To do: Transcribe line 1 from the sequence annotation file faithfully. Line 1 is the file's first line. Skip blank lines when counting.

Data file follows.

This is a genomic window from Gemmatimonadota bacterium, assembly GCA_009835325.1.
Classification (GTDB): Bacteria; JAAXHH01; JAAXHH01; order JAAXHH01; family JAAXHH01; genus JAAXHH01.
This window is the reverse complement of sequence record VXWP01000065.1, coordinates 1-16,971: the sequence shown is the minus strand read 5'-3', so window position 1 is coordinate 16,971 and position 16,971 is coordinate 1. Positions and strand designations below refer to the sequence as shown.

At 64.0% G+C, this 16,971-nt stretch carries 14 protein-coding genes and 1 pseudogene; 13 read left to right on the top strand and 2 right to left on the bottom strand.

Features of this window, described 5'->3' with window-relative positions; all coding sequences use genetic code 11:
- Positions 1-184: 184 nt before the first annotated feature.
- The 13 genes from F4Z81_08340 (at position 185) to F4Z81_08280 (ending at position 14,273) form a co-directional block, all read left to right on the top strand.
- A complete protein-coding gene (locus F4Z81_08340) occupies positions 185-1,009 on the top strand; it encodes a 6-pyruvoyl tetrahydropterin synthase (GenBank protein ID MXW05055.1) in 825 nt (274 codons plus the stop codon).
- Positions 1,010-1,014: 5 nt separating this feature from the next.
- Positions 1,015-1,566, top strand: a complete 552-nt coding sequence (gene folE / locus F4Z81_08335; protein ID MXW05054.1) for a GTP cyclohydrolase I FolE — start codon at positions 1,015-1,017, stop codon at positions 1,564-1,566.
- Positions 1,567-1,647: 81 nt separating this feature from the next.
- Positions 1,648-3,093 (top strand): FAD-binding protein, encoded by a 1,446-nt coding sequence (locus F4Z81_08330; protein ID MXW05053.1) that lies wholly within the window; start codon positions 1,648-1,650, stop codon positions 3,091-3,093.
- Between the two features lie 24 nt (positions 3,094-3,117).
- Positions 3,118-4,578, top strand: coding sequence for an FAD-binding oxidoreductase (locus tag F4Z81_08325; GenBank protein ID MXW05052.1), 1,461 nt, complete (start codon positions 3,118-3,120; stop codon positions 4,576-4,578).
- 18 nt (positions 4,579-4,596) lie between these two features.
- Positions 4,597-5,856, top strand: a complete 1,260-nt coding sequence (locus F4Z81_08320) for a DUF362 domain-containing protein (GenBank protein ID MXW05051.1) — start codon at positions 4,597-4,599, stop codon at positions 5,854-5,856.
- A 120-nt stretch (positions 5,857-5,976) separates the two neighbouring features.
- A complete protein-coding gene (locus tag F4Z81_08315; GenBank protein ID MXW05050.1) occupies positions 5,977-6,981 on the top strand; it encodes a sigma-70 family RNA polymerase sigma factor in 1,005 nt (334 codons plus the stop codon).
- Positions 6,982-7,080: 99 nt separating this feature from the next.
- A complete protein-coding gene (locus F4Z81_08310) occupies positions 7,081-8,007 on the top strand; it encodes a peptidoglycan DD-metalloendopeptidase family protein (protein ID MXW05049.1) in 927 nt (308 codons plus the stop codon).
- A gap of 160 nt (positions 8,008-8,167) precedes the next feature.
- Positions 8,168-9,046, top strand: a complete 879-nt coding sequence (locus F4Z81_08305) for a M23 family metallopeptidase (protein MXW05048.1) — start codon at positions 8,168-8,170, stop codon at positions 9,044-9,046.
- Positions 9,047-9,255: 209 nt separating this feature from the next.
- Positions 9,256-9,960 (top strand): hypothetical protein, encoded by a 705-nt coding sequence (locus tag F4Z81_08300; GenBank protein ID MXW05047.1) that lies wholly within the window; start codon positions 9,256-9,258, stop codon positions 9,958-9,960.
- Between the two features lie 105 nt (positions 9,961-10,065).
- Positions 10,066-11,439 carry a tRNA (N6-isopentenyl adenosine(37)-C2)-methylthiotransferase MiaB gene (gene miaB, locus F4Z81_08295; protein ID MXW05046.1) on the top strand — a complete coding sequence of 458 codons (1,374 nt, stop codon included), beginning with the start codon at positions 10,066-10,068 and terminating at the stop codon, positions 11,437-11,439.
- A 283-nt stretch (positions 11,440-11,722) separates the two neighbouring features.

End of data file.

This is a genomic window from Gemmatimonadota bacterium, assembly GCA_009835325.1.